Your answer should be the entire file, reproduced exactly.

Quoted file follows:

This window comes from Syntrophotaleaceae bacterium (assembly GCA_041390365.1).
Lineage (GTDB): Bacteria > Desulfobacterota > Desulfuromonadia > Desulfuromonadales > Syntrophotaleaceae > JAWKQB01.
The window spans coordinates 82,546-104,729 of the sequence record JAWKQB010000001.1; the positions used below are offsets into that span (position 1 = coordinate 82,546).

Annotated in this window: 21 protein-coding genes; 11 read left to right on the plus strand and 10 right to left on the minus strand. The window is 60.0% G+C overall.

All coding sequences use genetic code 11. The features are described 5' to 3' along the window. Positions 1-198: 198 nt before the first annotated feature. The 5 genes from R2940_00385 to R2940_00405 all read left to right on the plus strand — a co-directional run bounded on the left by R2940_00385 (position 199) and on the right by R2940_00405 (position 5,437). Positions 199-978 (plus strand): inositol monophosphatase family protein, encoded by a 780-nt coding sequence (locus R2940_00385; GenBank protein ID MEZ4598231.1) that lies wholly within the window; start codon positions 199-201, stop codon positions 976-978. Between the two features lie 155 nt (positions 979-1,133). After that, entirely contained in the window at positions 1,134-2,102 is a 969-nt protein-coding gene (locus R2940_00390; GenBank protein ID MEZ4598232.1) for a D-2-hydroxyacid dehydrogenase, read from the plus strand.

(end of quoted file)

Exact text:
This window comes from Syntrophotaleaceae bacterium (assembly GCA_041390365.1).
Lineage (GTDB): Bacteria > Desulfobacterota > Desulfuromonadia > Desulfuromonadales > Syntrophotaleaceae > JAWKQB01.
The window spans coordinates 82,546-104,729 of the sequence record JAWKQB010000001.1; the positions used below are offsets into that span (position 1 = coordinate 82,546).

Annotated in this window: 21 protein-coding genes; 11 read left to right on the plus strand and 10 right to left on the minus strand. The window is 60.0% G+C overall.

All coding sequences use genetic code 11. The features are described 5' to 3' along the window. Positions 1-198: 198 nt before the first annotated feature. The 5 genes from R2940_00385 to R2940_00405 all read left to right on the plus strand — a co-directional run bounded on the left by R2940_00385 (position 199) and on the right by R2940_00405 (position 5,437). Positions 199-978 (plus strand): inositol monophosphatase family protein, encoded by a 780-nt coding sequence (locus R2940_00385; GenBank protein ID MEZ4598231.1) that lies wholly within the window; start codon positions 199-201, stop codon positions 976-978. Between the two features lie 155 nt (positions 979-1,133). After that, entirely contained in the window at positions 1,134-2,102 is a 969-nt protein-coding gene (locus R2940_00390; GenBank protein ID MEZ4598232.1) for a D-2-hydroxyacid dehydrogenase, read from the plus strand.